- It's easy to be taken. There is no guide that says how much dice are really worth or if one die is nicer than another. You have to trust your own judgement. You shouldn't be in this for the worth of the collection anyway. You should be doing it because you enjoy collecting.
- They are easy to lose. Dice tumble and roll around easily. I have lost quite a few after moving or organizing them a different way. They are also not a child's toy, so keep them out or reach of children as they are a choking hazard.
- You will never run out of dice to add to your collection. I know this was listed as a pro, and to me it is. But if you like having a complete collection of dice, you will never achieve that.
What do you consider is the biggest con in starting a dice collection?
Dice in Multiple Containers
Displaying a Dice Collection
There are a variety of ways you can display your dice collection:
- Bowls - Bowls are one of the easiest ways to display your collection. If you have multiple bowls, you can have different types in each bowl. The only problem with large bowls is that they will bury a lot of your dice which will remain hidden or have the potential to break.
- Display boxes - Small display boxes have the advantage of displaying off a small, but unique, set of dice.
- A flat surface - If you have the room, you can lay out all of your dice. If you have a glass plate above them, that will prevent them from being moved or played with.
- Separate the large from the small - Larger dice take up more space, so they can require a larger container. It's a good idea to keep those away from your smaller dice.
- Use unusual display cases - Fish tanks, vases, and other unusual containers can make your collection stand out. Just use something clear so your collection can be seen.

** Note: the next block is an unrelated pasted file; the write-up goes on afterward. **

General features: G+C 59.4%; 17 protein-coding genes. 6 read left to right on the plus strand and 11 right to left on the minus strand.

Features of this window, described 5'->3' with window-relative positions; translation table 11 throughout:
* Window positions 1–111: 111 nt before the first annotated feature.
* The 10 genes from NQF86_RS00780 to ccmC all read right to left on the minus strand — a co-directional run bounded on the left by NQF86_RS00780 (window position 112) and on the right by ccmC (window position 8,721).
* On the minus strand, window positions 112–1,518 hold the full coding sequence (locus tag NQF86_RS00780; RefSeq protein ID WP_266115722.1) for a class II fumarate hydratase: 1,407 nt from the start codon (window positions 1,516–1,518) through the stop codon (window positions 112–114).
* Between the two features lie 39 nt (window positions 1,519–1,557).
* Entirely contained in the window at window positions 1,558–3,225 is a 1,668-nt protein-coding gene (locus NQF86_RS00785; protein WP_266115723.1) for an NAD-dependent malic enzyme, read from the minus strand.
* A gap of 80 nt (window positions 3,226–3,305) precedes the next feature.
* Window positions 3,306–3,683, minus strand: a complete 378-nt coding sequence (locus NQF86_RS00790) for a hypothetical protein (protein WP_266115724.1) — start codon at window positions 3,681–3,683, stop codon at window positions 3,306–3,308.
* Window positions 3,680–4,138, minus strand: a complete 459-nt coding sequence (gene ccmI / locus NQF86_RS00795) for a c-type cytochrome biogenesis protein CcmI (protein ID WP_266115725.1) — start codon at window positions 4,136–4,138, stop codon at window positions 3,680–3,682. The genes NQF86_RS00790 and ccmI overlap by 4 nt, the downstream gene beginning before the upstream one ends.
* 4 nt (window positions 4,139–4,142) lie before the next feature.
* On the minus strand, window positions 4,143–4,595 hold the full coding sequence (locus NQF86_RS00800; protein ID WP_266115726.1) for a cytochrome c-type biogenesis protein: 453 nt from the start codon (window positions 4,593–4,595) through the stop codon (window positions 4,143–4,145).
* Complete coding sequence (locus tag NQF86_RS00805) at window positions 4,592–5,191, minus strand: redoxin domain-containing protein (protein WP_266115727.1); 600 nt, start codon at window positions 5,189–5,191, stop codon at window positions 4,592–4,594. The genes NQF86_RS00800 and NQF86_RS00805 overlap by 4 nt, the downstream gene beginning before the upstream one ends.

Interesting Dice Facts
Below are some interesting facts about dice for those who are interested in collecting.
- Kevin Cook has the world's largest dice collection with over 10,000 dice.
- Known uses of dice for gaming and gambling pre-date recorded history.
- Dice used to be made out of bone and ivory. More recently dice are made out of plastics. Dice can also be made out of wood and stone, but usually are not used for gaming.
- Dice can have numerous sides. The most common being 4, 6, 8, 10, 12, and 20-sided. The rarer varieties can range from 1 to 100-sided.
- Dice come in a variety of sizes, colors, and unusual shapes.
- Las Vegas and other gambling establishments use dice for Craps and other gambling games. Their dice are considered to be 'precision' dice. They are made in such a way to prevent cheating.
- Dice grew in popularity through board games and Dungeons and Dragons. Dice are used in D&D to determine the outcome of random events.
Interview with the World's Largest Dice Collector
Close-up of Dice Collection on Display
This content is accurate and true to the best of the author’s knowledge and is not meant to substitute for formal and individualized advice from a qualified professional.
© 2012 David Livermore